Depending on your family size and income, you may be able to lower your monthly premium through a tax credit called the “Advance Premium Tax Credit.” For example, a family of 4 with an income up to approximately $94,000 would qualify for help. Without checking,you could be passing up this money to help pay for insurance. For a quick, easy way to see if you could qualify visit Consumer Reports’ HealthLawHelper.org.
Note: if your income is low enough, you or your children may be eligible for government-funded Medicaid and CHIP programs for lower-income Americans. These programs are exempt from open enrollment and you can sign up at any time.
Waiting until the last minute may leave you scrambling
Enrollment in new insurance plans has dramatically increased since the initial website hiccups but there are still millions of consumers that need to review their options and you don’t want to get caught up in the last minute shopping frenzy.
Plus, if you care about getting coverage started before May 1st you’ll need to take action sooner. Insurance plans purchased after March 15 may leave you waiting until May 1 for that coverage to kick in. The delay results from the two weeks needed to process applications and insurance plans tend to start on the 1st day of the month.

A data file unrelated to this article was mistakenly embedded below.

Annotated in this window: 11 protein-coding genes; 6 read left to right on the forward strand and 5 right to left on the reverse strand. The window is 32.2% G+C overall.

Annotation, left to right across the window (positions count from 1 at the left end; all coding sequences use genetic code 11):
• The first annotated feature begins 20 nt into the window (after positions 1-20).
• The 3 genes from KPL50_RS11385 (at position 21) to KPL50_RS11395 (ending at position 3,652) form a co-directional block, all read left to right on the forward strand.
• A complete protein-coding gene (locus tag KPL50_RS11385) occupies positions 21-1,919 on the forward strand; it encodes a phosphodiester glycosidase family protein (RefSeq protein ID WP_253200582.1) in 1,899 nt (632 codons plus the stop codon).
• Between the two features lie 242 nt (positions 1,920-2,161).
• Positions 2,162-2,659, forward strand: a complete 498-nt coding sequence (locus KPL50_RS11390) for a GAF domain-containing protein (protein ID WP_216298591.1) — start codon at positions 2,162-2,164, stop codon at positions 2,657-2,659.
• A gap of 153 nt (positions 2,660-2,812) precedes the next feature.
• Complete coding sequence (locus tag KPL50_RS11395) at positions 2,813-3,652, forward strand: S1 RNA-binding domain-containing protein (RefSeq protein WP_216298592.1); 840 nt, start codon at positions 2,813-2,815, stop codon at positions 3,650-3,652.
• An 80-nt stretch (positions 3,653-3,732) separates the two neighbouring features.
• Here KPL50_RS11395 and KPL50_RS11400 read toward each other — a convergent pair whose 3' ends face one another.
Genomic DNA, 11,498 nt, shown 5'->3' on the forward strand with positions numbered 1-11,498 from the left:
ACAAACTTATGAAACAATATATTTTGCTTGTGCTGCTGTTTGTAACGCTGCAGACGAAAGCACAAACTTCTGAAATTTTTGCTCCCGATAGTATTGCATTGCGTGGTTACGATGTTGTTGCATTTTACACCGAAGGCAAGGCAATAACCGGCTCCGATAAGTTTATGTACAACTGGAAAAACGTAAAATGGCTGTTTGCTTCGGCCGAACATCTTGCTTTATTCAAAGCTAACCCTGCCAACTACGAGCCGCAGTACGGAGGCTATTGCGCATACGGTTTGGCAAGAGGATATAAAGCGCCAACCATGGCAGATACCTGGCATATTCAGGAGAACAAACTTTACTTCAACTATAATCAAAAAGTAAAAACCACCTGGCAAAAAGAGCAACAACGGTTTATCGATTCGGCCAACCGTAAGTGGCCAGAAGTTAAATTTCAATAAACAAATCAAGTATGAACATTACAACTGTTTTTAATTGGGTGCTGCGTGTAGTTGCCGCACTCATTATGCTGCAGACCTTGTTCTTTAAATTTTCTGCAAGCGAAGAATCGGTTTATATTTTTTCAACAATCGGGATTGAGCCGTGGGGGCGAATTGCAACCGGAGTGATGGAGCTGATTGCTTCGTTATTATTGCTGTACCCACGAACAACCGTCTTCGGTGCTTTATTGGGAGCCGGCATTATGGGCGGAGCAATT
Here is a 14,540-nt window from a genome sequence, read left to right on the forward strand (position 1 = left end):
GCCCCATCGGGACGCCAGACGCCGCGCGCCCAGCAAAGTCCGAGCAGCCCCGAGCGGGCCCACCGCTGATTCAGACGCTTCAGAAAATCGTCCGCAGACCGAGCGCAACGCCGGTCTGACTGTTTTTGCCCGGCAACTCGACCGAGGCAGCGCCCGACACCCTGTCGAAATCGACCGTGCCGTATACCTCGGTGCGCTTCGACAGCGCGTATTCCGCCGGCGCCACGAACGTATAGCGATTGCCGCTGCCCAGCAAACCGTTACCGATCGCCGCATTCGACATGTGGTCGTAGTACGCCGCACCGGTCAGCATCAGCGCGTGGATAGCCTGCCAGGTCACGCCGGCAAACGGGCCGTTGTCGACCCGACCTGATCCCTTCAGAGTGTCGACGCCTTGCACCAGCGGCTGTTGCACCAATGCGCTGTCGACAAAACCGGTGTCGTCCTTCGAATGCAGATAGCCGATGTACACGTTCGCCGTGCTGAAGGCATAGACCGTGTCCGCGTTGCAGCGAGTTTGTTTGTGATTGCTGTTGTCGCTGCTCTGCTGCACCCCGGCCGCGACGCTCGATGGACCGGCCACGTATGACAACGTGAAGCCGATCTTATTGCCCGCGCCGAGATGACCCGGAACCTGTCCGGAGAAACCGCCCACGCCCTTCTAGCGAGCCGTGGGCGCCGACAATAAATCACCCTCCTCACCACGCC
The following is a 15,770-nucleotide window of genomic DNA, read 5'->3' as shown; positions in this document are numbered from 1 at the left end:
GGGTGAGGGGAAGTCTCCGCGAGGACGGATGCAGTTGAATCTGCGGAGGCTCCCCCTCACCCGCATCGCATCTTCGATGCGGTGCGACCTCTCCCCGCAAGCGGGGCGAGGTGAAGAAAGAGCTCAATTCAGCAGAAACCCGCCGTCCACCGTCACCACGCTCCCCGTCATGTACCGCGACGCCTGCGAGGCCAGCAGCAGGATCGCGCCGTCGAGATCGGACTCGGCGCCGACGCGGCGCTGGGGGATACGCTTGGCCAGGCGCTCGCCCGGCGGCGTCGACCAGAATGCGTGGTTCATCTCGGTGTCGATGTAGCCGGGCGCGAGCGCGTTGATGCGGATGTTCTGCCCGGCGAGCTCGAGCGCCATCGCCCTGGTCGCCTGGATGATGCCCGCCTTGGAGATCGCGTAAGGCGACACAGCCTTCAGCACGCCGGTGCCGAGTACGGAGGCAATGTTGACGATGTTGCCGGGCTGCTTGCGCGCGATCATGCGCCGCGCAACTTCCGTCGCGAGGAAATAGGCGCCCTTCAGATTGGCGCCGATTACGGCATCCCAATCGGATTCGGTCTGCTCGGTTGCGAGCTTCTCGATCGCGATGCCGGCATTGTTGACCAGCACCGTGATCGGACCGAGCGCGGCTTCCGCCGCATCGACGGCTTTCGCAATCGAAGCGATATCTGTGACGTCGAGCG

NOTE: Consumer Reports has a range of independent and unbiased health insurance experts who are available to advise and answer questions on Health Care plans 7-days a week.
Below you will find the Health Law Helper tool to help you learn more about health care laws and the options available to you!
HealthLawHelper is an informational tool designed for individual consumers. It incorporates the best information Consumer Reports has about the federal healthcare law’s impact on consumers. Though enrollment has picked up, millions of Americans are still not aware of their options under the new law. The HealthLawHelper bridges this knowledge gap and helps connect consumers with their new options or puts their mind to ease about how the law actually may or may not affect them.
The tool works for any scenario and it gives you options. In many cases, the tool will direct the user to their state marketplace for new coverage options. But for example, if you already have Medicare coverage or coverage through an employer, the tool helps you understand how your current situation fits in to law.
I am participating in a paid outreach program for Consumer Reports.